Content Options

When creating new content, we have the Input format section presented as follows (if the Input format link is minimized, click on it to bring up the full version):

T Input format i7 Filtered HTML

• Allowed HTML tags: <a> <em> <strong> <cite> <code> <ul> <ol> <li> <dl> <dt> <dd>

• Lines and paragraphs break automatically.

PHP code

• Vou may post PHP code, Vou should include <?php ?> tags.

Full HTML

• Lines and paragraphs break automatically.

More information about formatting options

By default, the Filtered HTML option is selected. Unless you have a good reason to use one of the other options available, stick to this. Especially be wary of allowing any user to add PHP to their content, as this could put your site at serious risk. Remember that even Filtered HTML is not entirely safe, as users could still add links to malicious web addresses to their pages, which amounts to the same thing as having it on your site.

Here's an example of how a user could gain information about your site (assuming the PHP code option is enabled) before making an attack. In the body text of a page, add the following snippet of code to your page: <?

_Chapter 6

Ensure the PHP code option is enabled, and after supplying a Title for the page, click Preview. You should see something like this:

Home » create content » Submit page

This prints out all my server information...

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enabled

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While the server information in this screenshot may not be clear enough to read, it is certainly clear enough for someone viewing the page online to find out everything about your server. In this case, it is better to be safe than sorry, and you should leave the default option for this type of setting as Filtered HTML. All this goes to reiterate a point we discussed earlier when we looked at users and permissions:

Make sure you only give trusted users just enough permissions to fulfill their roles—and no more!

Before continuing, I should mention that in the following chapter we will discuss how to create custom input formats, because the default options might not always be suitable for the site's requirements.

Following on, Authoring information has only two options. The first names the author of the content, and the second gives the date on which the content was first created. Naturally, modifying the content will not change the Authored on date. If, however, you were modifying a page that has already been created, then you would come across a logging option (this may also be available when the content is first created).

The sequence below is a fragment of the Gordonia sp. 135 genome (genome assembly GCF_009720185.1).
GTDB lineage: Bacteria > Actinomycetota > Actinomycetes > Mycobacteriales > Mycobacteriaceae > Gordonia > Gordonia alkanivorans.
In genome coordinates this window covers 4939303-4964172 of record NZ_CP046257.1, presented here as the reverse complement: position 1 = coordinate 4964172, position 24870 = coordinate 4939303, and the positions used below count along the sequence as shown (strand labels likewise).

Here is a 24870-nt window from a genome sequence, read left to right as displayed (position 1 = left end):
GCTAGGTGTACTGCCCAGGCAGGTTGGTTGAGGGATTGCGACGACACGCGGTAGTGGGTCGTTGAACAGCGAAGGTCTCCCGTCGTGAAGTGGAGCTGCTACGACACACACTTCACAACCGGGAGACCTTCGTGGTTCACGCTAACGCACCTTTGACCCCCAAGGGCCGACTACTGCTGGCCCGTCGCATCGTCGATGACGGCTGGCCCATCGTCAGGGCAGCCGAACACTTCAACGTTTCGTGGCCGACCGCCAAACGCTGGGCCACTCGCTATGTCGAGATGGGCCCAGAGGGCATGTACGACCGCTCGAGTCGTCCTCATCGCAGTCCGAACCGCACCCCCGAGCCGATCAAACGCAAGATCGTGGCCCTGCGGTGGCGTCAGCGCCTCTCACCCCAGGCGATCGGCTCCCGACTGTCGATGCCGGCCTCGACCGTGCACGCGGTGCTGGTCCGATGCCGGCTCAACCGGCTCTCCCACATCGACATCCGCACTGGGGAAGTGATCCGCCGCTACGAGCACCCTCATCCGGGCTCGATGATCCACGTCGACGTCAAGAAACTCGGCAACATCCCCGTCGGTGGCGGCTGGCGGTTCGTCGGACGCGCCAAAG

Basic Content

For example, a typical log message might be something like the following:

For example, a typical log message might be something like the following:

If you are wondering why I have not bothered to add a date to this log message, it is because Drupal will make this clear when viewing revisions of the content automatically. Wait until we have discussed revisions before taking a look at the effect that log messages have on their content.

This log facility is quite simple, but should suffice for most people's needs. It is possible that a new, more sophisticated system of logging will be introduced for Drupal in the future, so keep an eye out for that.

The Publishing options can be tricky to get right, depending on how things are set up. This is what they look like at the moment:

T Publishing options

F Published f~ In moderation queue F Promoted to front page f Sticky at top of lists V Create new revision

As you will see in the following section on Administering Content, it is possible to decide whether content of certain types coming from certain users needs to be moderated before it can be allowed on to the site for general consumption. If this is the case, you or a designated user will have the ability to go through a moderation queue in order to confirm that any and all the content meets the site's requirements.

In the previous screenshot, the content being added is being published directly without the need for moderation. Enabling the second option, In moderation queue, would force the content to be approved before publication. The third option has been selected, and this will cause the content being created to appear on the front page of the website when it is first published (unless you have set a specific node to be displayed here already).